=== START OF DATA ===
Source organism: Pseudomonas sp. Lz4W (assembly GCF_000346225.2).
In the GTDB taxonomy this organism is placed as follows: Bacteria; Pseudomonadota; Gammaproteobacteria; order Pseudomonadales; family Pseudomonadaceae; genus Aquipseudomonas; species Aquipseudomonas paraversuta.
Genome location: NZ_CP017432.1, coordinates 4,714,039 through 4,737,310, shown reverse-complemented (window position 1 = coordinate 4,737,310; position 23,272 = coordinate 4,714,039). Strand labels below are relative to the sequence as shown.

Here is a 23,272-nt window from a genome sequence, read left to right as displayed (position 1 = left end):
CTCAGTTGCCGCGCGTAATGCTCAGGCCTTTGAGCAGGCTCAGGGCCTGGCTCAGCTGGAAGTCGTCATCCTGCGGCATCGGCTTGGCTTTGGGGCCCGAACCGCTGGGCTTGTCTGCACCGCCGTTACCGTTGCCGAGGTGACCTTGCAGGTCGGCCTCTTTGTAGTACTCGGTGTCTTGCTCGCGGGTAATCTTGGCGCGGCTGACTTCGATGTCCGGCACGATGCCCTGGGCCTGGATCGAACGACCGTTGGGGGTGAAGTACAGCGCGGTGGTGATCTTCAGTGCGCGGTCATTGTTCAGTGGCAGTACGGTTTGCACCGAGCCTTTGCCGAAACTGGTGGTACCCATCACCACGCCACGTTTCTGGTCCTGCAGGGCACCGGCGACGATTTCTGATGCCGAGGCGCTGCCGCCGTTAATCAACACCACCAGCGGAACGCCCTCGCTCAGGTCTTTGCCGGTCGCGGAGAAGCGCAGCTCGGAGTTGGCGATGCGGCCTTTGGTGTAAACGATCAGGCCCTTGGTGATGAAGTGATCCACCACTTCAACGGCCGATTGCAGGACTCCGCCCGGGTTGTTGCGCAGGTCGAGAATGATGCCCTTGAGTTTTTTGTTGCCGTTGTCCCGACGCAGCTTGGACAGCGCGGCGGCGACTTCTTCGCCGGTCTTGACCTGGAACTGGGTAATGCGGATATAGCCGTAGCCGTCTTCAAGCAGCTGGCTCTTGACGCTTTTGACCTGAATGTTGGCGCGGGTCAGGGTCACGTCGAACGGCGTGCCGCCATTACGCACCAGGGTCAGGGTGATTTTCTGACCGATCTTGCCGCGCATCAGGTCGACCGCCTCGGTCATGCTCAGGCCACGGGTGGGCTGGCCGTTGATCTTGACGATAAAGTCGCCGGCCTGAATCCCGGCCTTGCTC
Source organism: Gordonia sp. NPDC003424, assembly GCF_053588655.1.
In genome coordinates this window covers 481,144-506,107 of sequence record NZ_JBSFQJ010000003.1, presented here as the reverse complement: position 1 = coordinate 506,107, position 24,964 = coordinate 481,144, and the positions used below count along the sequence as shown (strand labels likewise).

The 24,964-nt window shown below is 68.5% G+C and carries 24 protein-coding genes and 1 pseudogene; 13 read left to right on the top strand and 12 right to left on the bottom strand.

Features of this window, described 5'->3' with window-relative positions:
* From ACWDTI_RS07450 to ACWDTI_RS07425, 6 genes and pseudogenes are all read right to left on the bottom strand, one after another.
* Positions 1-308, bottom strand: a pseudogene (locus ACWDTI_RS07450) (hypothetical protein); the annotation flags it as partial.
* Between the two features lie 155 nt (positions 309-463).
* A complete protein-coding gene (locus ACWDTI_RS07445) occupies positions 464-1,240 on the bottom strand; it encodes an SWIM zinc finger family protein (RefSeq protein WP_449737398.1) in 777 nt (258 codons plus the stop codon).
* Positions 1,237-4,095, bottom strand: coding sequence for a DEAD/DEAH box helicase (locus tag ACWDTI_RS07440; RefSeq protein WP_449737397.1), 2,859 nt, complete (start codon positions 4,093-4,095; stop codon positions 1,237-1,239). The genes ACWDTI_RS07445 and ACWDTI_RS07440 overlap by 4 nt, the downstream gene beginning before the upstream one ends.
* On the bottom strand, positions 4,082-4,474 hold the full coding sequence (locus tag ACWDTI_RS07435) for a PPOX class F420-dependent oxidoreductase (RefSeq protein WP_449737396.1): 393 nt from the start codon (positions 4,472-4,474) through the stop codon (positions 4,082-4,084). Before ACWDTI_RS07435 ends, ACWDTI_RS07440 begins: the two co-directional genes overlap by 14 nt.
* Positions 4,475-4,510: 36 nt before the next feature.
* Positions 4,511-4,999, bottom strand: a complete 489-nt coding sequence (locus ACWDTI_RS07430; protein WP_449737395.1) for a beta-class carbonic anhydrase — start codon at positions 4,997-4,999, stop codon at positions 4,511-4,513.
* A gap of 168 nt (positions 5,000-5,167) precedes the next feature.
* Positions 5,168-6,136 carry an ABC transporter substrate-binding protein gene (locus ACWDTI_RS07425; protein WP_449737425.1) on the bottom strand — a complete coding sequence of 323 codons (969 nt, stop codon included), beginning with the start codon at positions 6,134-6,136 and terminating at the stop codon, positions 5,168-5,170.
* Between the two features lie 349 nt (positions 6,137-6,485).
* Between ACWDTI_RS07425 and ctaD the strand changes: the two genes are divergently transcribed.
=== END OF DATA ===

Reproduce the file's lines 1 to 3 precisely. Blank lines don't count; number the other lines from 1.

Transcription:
Source organism: Pseudomonas sp. Lz4W (assembly GCF_000346225.2).
In the GTDB taxonomy this organism is placed as follows: Bacteria; Pseudomonadota; Gammaproteobacteria; order Pseudomonadales; family Pseudomonadaceae; genus Aquipseudomonas; species Aquipseudomonas paraversuta.
Genome location: NZ_CP017432.1, coordinates 4,714,039 through 4,737,310, shown reverse-complemented (window position 1 = coordinate 4,737,310; position 23,272 = coordinate 4,714,039). Strand labels below are relative to the sequence as shown.